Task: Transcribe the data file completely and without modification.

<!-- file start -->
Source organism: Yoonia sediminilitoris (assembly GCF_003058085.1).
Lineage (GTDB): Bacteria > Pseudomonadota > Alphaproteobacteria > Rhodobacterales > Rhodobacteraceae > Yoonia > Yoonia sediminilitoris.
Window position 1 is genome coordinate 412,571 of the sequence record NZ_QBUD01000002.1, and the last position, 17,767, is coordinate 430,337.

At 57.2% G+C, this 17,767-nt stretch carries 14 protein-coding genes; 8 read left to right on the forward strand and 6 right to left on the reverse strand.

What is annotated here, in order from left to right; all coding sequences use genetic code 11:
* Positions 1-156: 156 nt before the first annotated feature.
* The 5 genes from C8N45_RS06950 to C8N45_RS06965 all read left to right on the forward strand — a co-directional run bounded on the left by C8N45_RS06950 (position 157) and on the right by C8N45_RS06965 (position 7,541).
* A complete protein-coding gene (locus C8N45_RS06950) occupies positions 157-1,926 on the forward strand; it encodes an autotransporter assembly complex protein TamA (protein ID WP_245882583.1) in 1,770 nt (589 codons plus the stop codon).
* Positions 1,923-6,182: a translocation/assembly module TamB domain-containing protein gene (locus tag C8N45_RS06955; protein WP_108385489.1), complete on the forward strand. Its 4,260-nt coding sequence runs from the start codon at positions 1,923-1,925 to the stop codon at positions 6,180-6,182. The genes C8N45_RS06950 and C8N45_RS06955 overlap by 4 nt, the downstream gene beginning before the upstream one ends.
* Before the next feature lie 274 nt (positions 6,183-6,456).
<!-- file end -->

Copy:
Source organism: Yoonia sediminilitoris (assembly GCF_003058085.1).
Lineage (GTDB): Bacteria > Pseudomonadota > Alphaproteobacteria > Rhodobacterales > Rhodobacteraceae > Yoonia > Yoonia sediminilitoris.
Window position 1 is genome coordinate 412,571 of the sequence record NZ_QBUD01000002.1, and the last position, 17,767, is coordinate 430,337.

At 57.2% G+C, this 17,767-nt stretch carries 14 protein-coding genes; 8 read left to right on the forward strand and 6 right to left on the reverse strand.

What is annotated here, in order from left to right; all coding sequences use genetic code 11:
* Positions 1-156: 156 nt before the first annotated feature.
* The 5 genes from C8N45_RS06950 to C8N45_RS06965 all read left to right on the forward strand — a co-directional run bounded on the left by C8N45_RS06950 (position 157) and on the right by C8N45_RS06965 (position 7,541).
* A complete protein-coding gene (locus C8N45_RS06950) occupies positions 157-1,926 on the forward strand; it encodes an autotransporter assembly complex protein TamA (protein ID WP_245882583.1) in 1,770 nt (589 codons plus the stop codon).
* Positions 1,923-6,182: a translocation/assembly module TamB domain-containing protein gene (locus tag C8N45_RS06955; protein WP_108385489.1), complete on the forward strand. Its 4,260-nt coding sequence runs from the start codon at positions 1,923-1,925 to the stop codon at positions 6,180-6,182. The genes C8N45_RS06950 and C8N45_RS06955 overlap by 4 nt, the downstream gene beginning before the upstream one ends.
* Before the next feature lie 274 nt (positions 6,183-6,456).